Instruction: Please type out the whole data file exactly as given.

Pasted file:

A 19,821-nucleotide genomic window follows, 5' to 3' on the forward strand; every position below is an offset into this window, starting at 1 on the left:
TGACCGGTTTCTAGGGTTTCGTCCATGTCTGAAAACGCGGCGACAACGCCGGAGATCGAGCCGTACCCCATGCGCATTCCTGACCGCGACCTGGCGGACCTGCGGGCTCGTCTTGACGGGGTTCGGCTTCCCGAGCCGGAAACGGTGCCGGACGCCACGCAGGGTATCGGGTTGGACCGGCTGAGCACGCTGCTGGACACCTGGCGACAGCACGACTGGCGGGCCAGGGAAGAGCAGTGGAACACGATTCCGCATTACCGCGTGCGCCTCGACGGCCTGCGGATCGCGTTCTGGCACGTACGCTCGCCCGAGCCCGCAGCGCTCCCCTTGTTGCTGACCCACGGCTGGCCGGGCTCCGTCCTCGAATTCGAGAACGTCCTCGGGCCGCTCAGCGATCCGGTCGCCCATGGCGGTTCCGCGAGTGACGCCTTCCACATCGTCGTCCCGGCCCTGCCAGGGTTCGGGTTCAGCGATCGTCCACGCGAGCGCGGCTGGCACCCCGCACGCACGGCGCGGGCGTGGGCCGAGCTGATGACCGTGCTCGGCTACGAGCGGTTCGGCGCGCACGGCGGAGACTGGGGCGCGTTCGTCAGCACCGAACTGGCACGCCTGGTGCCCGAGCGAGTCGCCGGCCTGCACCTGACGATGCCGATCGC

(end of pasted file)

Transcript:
A 19,821-nucleotide genomic window follows, 5' to 3' on the forward strand; every position below is an offset into this window, starting at 1 on the left:
TGACCGGTTTCTAGGGTTTCGTCCATGTCTGAAAACGCGGCGACAACGCCGGAGATCGAGCCGTACCCCATGCGCATTCCTGACCGCGACCTGGCGGACCTGCGGGCTCGTCTTGACGGGGTTCGGCTTCCCGAGCCGGAAACGGTGCCGGACGCCACGCAGGGTATCGGGTTGGACCGGCTGAGCACGCTGCTGGACACCTGGCGACAGCACGACTGGCGGGCCAGGGAAGAGCAGTGGAACACGATTCCGCATTACCGCGTGCGCCTCGACGGCCTGCGGATCGCGTTCTGGCACGTACGCTCGCCCGAGCCCGCAGCGCTCCCCTTGTTGCTGACCCACGGCTGGCCGGGCTCCGTCCTCGAATTCGAGAACGTCCTCGGGCCGCTCAGCGATCCGGTCGCCCATGGCGGTTCCGCGAGTGACGCCTTCCACATCGTCGTCCCGGCCCTGCCAGGGTTCGGGTTCAGCGATCGTCCACGCGAGCGCGGCTGGCACCCCGCACGCACGGCGCGGGCGTGGGCCGAGCTGATGACCGTGCTCGGCTACGAGCGGTTCGGCGCGCACGGCGGAGACTGGGGCGCGTTCGTCAGCACCGAACTGGCACGCCTGGTGCCCGAGCGAGTCGCCGGCCTGCACCTGACGATGCCGATCGC